Bakersfield

Once green, Beach Park turns brown as well that supplies irrigation water stops pumping | News – Bakersfield, California

Bakersfield, California 2021-07-20 21:30:00 –

At Beach Park, one of Bakersfield’s most prominent parks, the grass fades from green to golden to dull brown.

This means that there is no lawn on soccer fields, baseball fields, or elsewhere in the 26-acre park on 24th Avenue and Oak Street.

“It’s frustrating to see the lawn wither and the park in that state,” said Andre Gonzales, Bakersfield city council member.

Wells that supply irrigation water to the park have been shut down for several weeks since late May or early June, according to city spokesman Joseph Conroy.

“We hope to get it back in the next few weeks,” Conroy said in an email.

An employee of Recreation & Parks realized that the system’s irrigation pumps needed repair. The city is working with a local well contractor to repair the equipment and is waiting for the parts needed to complete the repair.

However, there is a delay in obtaining these parts.

“The pandemic disrupts the supply chain of all industries and impacts the availability of parts and materials needed for such repairs,” said Conroy.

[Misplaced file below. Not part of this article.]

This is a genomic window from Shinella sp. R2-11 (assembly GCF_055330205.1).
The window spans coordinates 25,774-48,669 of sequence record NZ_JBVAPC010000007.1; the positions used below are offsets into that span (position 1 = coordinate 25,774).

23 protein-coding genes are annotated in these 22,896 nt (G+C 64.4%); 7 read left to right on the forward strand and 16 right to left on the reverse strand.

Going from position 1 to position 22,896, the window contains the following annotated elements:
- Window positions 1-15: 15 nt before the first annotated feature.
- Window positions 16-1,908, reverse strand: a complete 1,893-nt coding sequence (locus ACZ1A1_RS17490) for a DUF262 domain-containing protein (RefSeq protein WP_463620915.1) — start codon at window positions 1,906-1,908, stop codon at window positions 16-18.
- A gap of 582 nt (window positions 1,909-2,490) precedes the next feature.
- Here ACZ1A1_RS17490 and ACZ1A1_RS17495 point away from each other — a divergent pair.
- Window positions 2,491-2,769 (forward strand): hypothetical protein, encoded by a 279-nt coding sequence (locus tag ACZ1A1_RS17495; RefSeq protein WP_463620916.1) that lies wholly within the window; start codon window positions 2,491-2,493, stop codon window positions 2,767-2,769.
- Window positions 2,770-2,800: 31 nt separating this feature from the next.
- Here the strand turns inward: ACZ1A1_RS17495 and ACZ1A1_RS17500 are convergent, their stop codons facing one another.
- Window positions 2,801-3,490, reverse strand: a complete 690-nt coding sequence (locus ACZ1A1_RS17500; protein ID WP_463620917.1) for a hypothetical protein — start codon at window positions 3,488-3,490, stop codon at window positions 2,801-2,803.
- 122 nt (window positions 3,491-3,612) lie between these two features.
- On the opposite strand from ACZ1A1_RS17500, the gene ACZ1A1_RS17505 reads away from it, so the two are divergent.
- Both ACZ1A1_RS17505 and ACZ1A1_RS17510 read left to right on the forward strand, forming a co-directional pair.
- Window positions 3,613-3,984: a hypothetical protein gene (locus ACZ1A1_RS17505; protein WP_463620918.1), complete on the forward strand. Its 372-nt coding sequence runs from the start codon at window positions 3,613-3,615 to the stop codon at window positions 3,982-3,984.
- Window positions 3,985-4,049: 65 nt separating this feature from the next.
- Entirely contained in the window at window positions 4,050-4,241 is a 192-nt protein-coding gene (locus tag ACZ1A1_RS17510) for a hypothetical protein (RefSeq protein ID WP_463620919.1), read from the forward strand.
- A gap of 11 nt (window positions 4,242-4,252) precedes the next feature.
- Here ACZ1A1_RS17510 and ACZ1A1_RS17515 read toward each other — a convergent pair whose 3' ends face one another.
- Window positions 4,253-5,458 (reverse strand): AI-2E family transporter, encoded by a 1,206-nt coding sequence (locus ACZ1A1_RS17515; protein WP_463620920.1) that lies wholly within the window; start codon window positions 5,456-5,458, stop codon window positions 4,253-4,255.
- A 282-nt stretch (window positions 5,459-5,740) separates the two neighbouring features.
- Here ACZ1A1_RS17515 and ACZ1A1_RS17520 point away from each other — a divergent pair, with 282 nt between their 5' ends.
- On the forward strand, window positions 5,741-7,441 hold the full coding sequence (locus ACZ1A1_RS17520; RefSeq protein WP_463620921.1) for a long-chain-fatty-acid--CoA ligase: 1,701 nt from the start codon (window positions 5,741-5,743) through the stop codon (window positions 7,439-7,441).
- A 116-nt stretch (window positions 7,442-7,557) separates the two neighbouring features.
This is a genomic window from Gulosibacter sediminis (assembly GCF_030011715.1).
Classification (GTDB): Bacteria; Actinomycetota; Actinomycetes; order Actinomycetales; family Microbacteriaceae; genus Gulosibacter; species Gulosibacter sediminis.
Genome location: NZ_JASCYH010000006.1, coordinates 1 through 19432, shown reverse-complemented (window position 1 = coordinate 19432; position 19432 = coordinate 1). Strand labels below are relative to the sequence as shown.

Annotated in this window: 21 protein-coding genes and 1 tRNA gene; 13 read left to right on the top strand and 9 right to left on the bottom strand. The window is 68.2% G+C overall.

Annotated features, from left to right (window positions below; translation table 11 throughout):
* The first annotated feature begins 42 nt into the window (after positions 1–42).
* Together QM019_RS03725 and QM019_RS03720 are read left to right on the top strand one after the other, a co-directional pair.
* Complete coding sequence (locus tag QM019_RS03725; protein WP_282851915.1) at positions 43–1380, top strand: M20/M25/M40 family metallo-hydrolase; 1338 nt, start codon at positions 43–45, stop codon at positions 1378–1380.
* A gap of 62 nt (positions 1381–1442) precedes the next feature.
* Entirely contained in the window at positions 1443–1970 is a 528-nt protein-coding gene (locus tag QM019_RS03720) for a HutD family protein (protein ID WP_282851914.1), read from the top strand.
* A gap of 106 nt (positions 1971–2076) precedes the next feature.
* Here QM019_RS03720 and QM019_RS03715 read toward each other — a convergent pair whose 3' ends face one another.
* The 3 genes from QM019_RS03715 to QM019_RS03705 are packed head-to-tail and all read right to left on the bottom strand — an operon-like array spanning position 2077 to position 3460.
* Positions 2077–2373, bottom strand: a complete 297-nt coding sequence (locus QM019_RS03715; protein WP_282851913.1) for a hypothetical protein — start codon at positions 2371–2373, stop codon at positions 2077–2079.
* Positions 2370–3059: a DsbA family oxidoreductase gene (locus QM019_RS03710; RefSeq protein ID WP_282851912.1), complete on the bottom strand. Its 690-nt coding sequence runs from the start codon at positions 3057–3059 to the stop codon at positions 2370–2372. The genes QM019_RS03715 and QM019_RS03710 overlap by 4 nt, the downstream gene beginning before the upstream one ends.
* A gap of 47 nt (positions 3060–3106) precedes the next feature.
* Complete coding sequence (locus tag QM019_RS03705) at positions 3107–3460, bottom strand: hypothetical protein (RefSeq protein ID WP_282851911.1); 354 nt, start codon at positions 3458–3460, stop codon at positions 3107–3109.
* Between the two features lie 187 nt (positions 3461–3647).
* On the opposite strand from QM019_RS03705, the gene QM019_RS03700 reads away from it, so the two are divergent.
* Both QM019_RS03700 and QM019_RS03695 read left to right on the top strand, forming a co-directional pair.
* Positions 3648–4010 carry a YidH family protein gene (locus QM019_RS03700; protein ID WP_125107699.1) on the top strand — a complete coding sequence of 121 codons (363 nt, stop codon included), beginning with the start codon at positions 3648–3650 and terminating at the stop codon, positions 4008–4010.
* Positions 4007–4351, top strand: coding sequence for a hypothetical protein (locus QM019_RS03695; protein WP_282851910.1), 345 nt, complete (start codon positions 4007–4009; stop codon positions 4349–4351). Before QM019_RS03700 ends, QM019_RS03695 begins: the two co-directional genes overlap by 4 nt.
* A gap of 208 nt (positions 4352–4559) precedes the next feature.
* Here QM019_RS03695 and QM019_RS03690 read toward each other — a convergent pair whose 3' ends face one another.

“To prevent the loss of as many plants as possible, especially the mature trees throughout the park, the city has used water trucks to provide some of the water it needs,” he said.

Indeed, the green grass that remains in the park is under the trees.

According to Gonzales, city officials deserve praise for their foresight to protect the trees in the park by devoting themselves to watering by hand. But his frustration was obvious.

“Beach parks are one of the most visible parks in the community,” said the councilor. “Every week tens of thousands of people pass by the park.

“It’s like our second Central Park,” he said. “It stands out very much”

According to Gonzales, park staff believe the lawn will return when the water is turned on again.

However, he believes this problem has occurred before and wants a more permanent solution.

“Why can’t the park be connected to the city’s water supply?” He said.

Gonzales said the purple pipe could also be part of the solution. Purple pipe means using reclaimed or recycled water to convert wastewater into water that can be reused for other purposes, especially for irrigation.

“We are in a drought,” he said. “And there will be more drought in the future.”

Reporter Stephen Mayer can be reached at 661-395-7353. Follow him on Facebook and Twitter: @semayerTBC.

Once green, Beach Park turns brown as well that supplies irrigation water stops pumping | News Source link Once green, Beach Park turns brown as well that supplies irrigation water stops pumping | News

Back to top button